Organic barley is now used in 25% of the overall production of whiskey at Waterford Distillery. Biodynamic and heritage barley each account for 5% of production.
That’s according to Neil Conway, who is the director and head brewer at Waterford Distillery.
The distillery will continue to try and increase the production of these products in the next five years because of their contribution to the flavour of the whiskey they produce.
Terroir, something Waterford Distillery often talk about, is how the flavour of a drink is affected by the environment the grain is grown in.
So, the soil type and weather in the area, for example, can affect the flavour of the whiskey.
Neil noted that this was proven in the production of French wine, and a research project at Teagasc Moore Park has also proved the concept.
Conway, who was speaking at the Irish Drinks Open Forum, said that the distillery runs on 100% Irish grain and that farms are chosen carefully.
They take in barley from about 35 farms. Over 100t are taken from each farm and the whiskey produced is called 'single-farm origin whisky'.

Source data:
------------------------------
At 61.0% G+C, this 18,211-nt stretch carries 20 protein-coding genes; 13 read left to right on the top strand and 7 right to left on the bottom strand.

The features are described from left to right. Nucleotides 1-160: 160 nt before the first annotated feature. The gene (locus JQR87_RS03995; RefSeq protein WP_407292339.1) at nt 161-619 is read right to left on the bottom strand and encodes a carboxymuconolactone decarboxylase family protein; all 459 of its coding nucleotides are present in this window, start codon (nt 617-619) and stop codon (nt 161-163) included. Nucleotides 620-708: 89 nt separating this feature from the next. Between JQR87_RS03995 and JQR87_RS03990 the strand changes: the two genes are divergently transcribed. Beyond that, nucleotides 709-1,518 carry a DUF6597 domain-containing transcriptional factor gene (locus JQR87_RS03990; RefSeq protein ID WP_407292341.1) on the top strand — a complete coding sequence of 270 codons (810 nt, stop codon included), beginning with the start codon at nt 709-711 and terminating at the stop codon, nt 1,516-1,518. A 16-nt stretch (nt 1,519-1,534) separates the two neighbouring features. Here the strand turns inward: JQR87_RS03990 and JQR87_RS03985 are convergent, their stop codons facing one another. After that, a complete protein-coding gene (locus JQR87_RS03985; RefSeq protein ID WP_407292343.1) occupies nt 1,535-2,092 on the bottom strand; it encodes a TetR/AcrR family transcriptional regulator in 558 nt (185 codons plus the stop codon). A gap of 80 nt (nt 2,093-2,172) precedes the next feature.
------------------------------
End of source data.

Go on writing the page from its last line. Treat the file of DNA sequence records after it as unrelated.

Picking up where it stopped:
Waterford Distillery leaves the “e” out of the word whiskey, as the distillery wants to differentiate itself from other whiskey produced in Ireland, which is not produced from Irish grain.
Goldthorpe and Hunter
Neil’s focus was on heritage varieties. He explained that sensory analysis is carried out on the spirit produced from heritage barley to examine the flavour difference between Irish heritage varieties.
Some of the varieties used by the distillery were Old Irish (the oldest that the distillery could find), Goldthorpe and Hunter.
Hunter was the prominent variety grown in the 1960s in Ireland and was named after Herbert Hunter, a British agricultural science graduate, who was brought to Ireland at the start of the 20th century to improve varieties grown for Guinness.
He worked for the Department of Agriculture and Technical Instruction, and the aim of his job was to find varieties with good yields, quality and nitrogen or protein content.
Neil commented: “We’re trying to go back in time to see what flavours may be long forgotten.”